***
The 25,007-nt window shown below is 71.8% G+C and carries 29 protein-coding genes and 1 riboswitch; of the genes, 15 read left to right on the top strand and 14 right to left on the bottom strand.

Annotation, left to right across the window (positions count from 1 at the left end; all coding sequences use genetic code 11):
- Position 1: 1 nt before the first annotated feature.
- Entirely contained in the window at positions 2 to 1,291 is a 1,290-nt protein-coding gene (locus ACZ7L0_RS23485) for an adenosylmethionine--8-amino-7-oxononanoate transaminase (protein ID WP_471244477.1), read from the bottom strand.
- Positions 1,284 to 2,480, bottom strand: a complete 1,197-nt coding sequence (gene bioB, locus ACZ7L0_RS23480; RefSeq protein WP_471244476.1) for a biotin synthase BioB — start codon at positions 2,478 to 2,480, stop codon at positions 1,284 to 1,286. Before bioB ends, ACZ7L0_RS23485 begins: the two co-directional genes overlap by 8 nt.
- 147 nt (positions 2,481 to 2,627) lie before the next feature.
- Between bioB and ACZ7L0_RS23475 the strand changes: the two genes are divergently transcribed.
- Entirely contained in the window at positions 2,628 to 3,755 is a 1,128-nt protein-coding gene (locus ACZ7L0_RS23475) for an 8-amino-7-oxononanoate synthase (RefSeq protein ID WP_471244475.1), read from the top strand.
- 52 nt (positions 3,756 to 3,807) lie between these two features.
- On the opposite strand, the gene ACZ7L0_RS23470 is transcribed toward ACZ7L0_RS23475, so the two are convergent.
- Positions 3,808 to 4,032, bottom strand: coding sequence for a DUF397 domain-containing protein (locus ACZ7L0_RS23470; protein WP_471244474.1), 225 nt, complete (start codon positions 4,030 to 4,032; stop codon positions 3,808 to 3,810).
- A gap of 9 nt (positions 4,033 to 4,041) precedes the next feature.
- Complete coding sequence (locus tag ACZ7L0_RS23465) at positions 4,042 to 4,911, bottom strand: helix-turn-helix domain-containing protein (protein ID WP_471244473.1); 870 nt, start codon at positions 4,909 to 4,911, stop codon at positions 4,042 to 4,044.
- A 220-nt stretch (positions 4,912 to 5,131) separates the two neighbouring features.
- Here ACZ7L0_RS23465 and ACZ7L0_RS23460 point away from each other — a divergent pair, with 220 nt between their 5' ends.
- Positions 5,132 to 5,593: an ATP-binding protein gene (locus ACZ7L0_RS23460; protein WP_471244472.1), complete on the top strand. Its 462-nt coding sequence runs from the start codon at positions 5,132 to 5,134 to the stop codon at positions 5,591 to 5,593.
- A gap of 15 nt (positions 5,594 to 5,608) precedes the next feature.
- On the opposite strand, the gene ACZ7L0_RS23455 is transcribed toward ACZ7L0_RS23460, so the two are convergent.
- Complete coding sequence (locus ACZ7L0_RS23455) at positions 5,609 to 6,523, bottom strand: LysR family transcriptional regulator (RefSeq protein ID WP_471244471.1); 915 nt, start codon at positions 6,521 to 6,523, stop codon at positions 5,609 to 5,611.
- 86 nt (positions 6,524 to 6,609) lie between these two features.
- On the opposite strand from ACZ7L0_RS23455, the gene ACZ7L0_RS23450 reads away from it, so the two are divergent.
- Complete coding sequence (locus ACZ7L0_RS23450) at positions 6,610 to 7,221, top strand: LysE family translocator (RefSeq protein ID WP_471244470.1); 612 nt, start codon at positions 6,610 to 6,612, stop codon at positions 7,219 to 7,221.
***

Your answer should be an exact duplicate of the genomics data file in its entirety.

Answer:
The 25,007-nt window shown below is 71.8% G+C and carries 29 protein-coding genes and 1 riboswitch; of the genes, 15 read left to right on the top strand and 14 right to left on the bottom strand.

Annotation, left to right across the window (positions count from 1 at the left end; all coding sequences use genetic code 11):
- Position 1: 1 nt before the first annotated feature.
- Entirely contained in the window at positions 2 to 1,291 is a 1,290-nt protein-coding gene (locus ACZ7L0_RS23485) for an adenosylmethionine--8-amino-7-oxononanoate transaminase (protein ID WP_471244477.1), read from the bottom strand.
- Positions 1,284 to 2,480, bottom strand: a complete 1,197-nt coding sequence (gene bioB, locus ACZ7L0_RS23480; RefSeq protein WP_471244476.1) for a biotin synthase BioB — start codon at positions 2,478 to 2,480, stop codon at positions 1,284 to 1,286. Before bioB ends, ACZ7L0_RS23485 begins: the two co-directional genes overlap by 8 nt.
- 147 nt (positions 2,481 to 2,627) lie before the next feature.
- Between bioB and ACZ7L0_RS23475 the strand changes: the two genes are divergently transcribed.
- Entirely contained in the window at positions 2,628 to 3,755 is a 1,128-nt protein-coding gene (locus ACZ7L0_RS23475) for an 8-amino-7-oxononanoate synthase (RefSeq protein ID WP_471244475.1), read from the top strand.
- 52 nt (positions 3,756 to 3,807) lie between these two features.
- On the opposite strand, the gene ACZ7L0_RS23470 is transcribed toward ACZ7L0_RS23475, so the two are convergent.
- Positions 3,808 to 4,032, bottom strand: coding sequence for a DUF397 domain-containing protein (locus ACZ7L0_RS23470; protein WP_471244474.1), 225 nt, complete (start codon positions 4,030 to 4,032; stop codon positions 3,808 to 3,810).
- A gap of 9 nt (positions 4,033 to 4,041) precedes the next feature.
- Complete coding sequence (locus tag ACZ7L0_RS23465) at positions 4,042 to 4,911, bottom strand: helix-turn-helix domain-containing protein (protein ID WP_471244473.1); 870 nt, start codon at positions 4,909 to 4,911, stop codon at positions 4,042 to 4,044.
- A 220-nt stretch (positions 4,912 to 5,131) separates the two neighbouring features.
- Here ACZ7L0_RS23465 and ACZ7L0_RS23460 point away from each other — a divergent pair, with 220 nt between their 5' ends.
- Positions 5,132 to 5,593: an ATP-binding protein gene (locus ACZ7L0_RS23460; protein WP_471244472.1), complete on the top strand. Its 462-nt coding sequence runs from the start codon at positions 5,132 to 5,134 to the stop codon at positions 5,591 to 5,593.
- A gap of 15 nt (positions 5,594 to 5,608) precedes the next feature.
- On the opposite strand, the gene ACZ7L0_RS23455 is transcribed toward ACZ7L0_RS23460, so the two are convergent.
- Complete coding sequence (locus ACZ7L0_RS23455) at positions 5,609 to 6,523, bottom strand: LysR family transcriptional regulator (RefSeq protein ID WP_471244471.1); 915 nt, start codon at positions 6,521 to 6,523, stop codon at positions 5,609 to 5,611.
- 86 nt (positions 6,524 to 6,609) lie between these two features.
- On the opposite strand from ACZ7L0_RS23455, the gene ACZ7L0_RS23450 reads away from it, so the two are divergent.
- Complete coding sequence (locus ACZ7L0_RS23450) at positions 6,610 to 7,221, top strand: LysE family translocator (RefSeq protein ID WP_471244470.1); 612 nt, start codon at positions 6,610 to 6,612, stop codon at positions 7,219 to 7,221.